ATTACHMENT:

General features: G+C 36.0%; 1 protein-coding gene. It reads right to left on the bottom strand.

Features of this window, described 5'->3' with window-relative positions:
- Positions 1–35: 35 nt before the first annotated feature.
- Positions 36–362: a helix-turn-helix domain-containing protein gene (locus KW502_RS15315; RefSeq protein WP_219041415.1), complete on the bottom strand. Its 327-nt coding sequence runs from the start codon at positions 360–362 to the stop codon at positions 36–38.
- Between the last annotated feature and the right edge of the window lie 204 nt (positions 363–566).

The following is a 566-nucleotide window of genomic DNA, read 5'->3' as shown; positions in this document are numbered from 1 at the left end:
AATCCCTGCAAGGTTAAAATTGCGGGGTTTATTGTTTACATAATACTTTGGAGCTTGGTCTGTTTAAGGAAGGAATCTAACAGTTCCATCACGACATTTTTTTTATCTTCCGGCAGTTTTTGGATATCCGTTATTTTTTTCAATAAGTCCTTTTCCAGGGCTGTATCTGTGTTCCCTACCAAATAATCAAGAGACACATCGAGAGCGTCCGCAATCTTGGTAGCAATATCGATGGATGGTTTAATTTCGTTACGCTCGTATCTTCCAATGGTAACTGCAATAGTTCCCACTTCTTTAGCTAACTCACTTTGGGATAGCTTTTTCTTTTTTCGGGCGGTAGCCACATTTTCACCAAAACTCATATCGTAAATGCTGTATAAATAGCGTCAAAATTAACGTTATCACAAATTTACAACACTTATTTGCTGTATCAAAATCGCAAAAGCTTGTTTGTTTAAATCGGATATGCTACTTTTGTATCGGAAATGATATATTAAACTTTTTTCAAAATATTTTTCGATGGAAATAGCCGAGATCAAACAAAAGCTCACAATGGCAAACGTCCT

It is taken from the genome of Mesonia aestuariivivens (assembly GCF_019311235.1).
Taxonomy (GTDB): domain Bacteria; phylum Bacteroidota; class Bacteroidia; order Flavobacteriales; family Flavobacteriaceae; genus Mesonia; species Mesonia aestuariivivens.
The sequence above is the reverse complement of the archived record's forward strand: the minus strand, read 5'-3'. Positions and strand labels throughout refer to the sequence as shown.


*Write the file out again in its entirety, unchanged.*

General features: G+C 36.0%; 1 protein-coding gene. It reads right to left on the bottom strand.

Features of this window, described 5'->3' with window-relative positions:
- Positions 1–35: 35 nt before the first annotated feature.
- Positions 36–362: a helix-turn-helix domain-containing protein gene (locus KW502_RS15315; RefSeq protein WP_219041415.1), complete on the bottom strand. Its 327-nt coding sequence runs from the start codon at positions 360–362 to the stop codon at positions 36–38.
- Between the last annotated feature and the right edge of the window lie 204 nt (positions 363–566).

The following is a 566-nucleotide window of genomic DNA, read 5'->3' as shown; positions in this document are numbered from 1 at the left end:
AATCCCTGCAAGGTTAAAATTGCGGGGTTTATTGTTTACATAATACTTTGGAGCTTGGTCTGTTTAAGGAAGGAATCTAACAGTTCCATCACGACATTTTTTTTATCTTCCGGCAGTTTTTGGATATCCGTTATTTTTTTCAATAAGTCCTTTTCCAGGGCTGTATCTGTGTTCCCTACCAAATAATCAAGAGACACATCGAGAGCGTCCGCAATCTTGGTAGCAATATCGATGGATGGTTTAATTTCGTTACGCTCGTATCTTCCAATGGTAACTGCAATAGTTCCCACTTCTTTAGCTAACTCACTTTGGGATAGCTTTTTCTTTTTTCGGGCGGTAGCCACATTTTCACCAAAACTCATATCGTAAATGCTGTATAAATAGCGTCAAAATTAACGTTATCACAAATTTACAACACTTATTTGCTGTATCAAAATCGCAAAAGCTTGTTTGTTTAAATCGGATATGCTACTTTTGTATCGGAAATGATATATTAAACTTTTTTCAAAATATTTTTCGATGGAAATAGCCGAGATCAAACAAAAGCTCACAATGGCAAACGTCCT

It is taken from the genome of Mesonia aestuariivivens (assembly GCF_019311235.1).
Taxonomy (GTDB): domain Bacteria; phylum Bacteroidota; class Bacteroidia; order Flavobacteriales; family Flavobacteriaceae; genus Mesonia; species Mesonia aestuariivivens.
The sequence above is the reverse complement of the archived record's forward strand: the minus strand, read 5'-3'. Positions and strand labels throughout refer to the sequence as shown.